Every once in a while, one of my editors throws me a bone. Not just any old bone, but a big beautiful “our kids’ list needs a book about ‘community'” hambone. When that happens, all other Milk-Bones – I mean, ideas, are pushed aside and I chase after that hambone idea with the gusto of a golden retriever. That’s how my latest picture book ALL THROUGH MY TOWN came to be.
But that’s only every once in a while.
Most often, I’m juggling 5-6 or 11-12 of my “own” picture book ideas. Ideas that come to me on a daily basis from any number of encounters – real or imaginary. Ideas that have survived their initial honeymoon period of inspiration during which I spew thoughts onto scrap paper as recklessly as an unobstructed sneeze.
Even though I have a dreamy cast of critique buddies, rarely do they say, “Jean, work on this project NOW!” or “Shelve this for a while – like forever.” So there I am, bouncing from project to project, wondering which, if any, will earn an editor’s love.
It can be hard to do the hard work without knowing if a particular idea could sell. So how do I decide which idea deserves more attention? How do I choose which manuscript rises to the top of the heap and warrants more focus?
I’ve developed a checklist – a simple list of “yes/no” questions – to test the strength of my picture book ideas. While I’ve used the tool as a quick assessment of an individual idea, I’ve also used it for comparing several ideas across the board, sorting the strong from the weak, if you will. I don’t claim this as the one-and-only, use-this-or-fail-in-the-worst-possible-way, definitive checklist, but it’s one that’s worked for me.
Since the tool involves evaluating my own work, honesty is the key. The questions are not meant to cause argument or critique of the questions themselves. But they are meant to trigger thought, brainstorming and, perhaps, discussion. And when I find myself challenging the importance or validity of one of the answers to these questions, it’s often a sign that I’m getting defensive of a picture book idea that won’t yet cut it in the market.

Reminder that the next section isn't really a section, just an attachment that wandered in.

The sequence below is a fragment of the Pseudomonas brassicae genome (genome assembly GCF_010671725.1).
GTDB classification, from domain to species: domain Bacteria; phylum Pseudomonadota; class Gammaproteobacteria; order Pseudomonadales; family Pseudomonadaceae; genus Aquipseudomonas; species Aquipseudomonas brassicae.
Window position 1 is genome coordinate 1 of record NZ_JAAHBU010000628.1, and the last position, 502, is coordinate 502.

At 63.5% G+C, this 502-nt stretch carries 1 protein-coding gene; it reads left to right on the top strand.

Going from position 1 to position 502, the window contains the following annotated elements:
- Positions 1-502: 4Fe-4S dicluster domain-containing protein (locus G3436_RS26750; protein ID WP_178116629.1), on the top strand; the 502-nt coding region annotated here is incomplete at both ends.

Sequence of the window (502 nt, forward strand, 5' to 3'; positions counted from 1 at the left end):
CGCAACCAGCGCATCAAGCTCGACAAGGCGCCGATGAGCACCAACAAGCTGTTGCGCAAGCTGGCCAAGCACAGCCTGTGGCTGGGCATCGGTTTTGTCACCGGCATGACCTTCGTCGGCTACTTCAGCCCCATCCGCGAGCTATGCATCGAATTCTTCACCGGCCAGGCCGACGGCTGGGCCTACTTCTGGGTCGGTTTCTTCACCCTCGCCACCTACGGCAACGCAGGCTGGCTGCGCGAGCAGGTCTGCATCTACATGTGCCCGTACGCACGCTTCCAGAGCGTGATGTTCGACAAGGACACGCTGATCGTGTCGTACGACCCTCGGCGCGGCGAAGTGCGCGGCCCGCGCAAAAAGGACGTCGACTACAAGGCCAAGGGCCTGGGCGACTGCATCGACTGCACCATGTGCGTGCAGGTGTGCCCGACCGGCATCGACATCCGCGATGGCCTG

Certainly the list could be maneuvered and complicated with weights applied to questions based on current market preferences. Or if you’re really into analytics and need a way to further procrastinate, rate your answers 1 through 5 rather than “yes” or “no” and see where that leads you.
But for now, I like to keep it simple and just tally up my “Yeses.” You can bet, when a “No” answer pops up, I explore what it would take in my picture book to turn it around. So far, my little list has steered me in the right direction. I hope it will help you too.
So without further ado …
10 POWER PREMISE QUESTIONS
- Will a kid like it? (Is it part of a kid’s world – real or imaginary? Is it relatable?)
- Is it a completely fresh idea OR a new twist on an evergreen topic?
- Is it a story book or a concept book or something in between? (LIGHT UP THE NIGHT is something in between. It’s a cumulative verse about earth, space and a kid’s sense of place. Which brings me to my next question …)
- Can it be summarized in 1-2 sentences? (Try starting with “What happens when …?” or by answering “What’s the point?”)
- Does it have a commercial hook? (We’re talking “high concept” or out of the ordinary. Does your premise take a risk? Not all picture books have a strong hook, but it’s something I’m always aware of. One of my newer ideas recently jumped to the top of my “to-write” list largely because of its hook.)
- Is it highly visual? (Can you imagine 14 + scenes coming from your story?)
- Does it convey an emotional truth? (Chris Crutcher calls this that “head nod” moment. Does your premise have that?)
- Has it been done before? (Did you research your premise in the market? How is yours different?)
- Does the idea lend itself to fun, imaginative or innovative use of language?
- Does it have a compelling title? (Yes, titles often change during the publication process, but why pass up your first opportunity to catch an editor’s eye?)
By honestly running each of my ideas through this gauntlet of questions, I not only find the one idea that deserves my time and attention, but I clearly see red flags where my other ideas might be weak or need fleshing out. Then pointed in the right direction, I’m ready to take that giant step into writing a brand new picture book.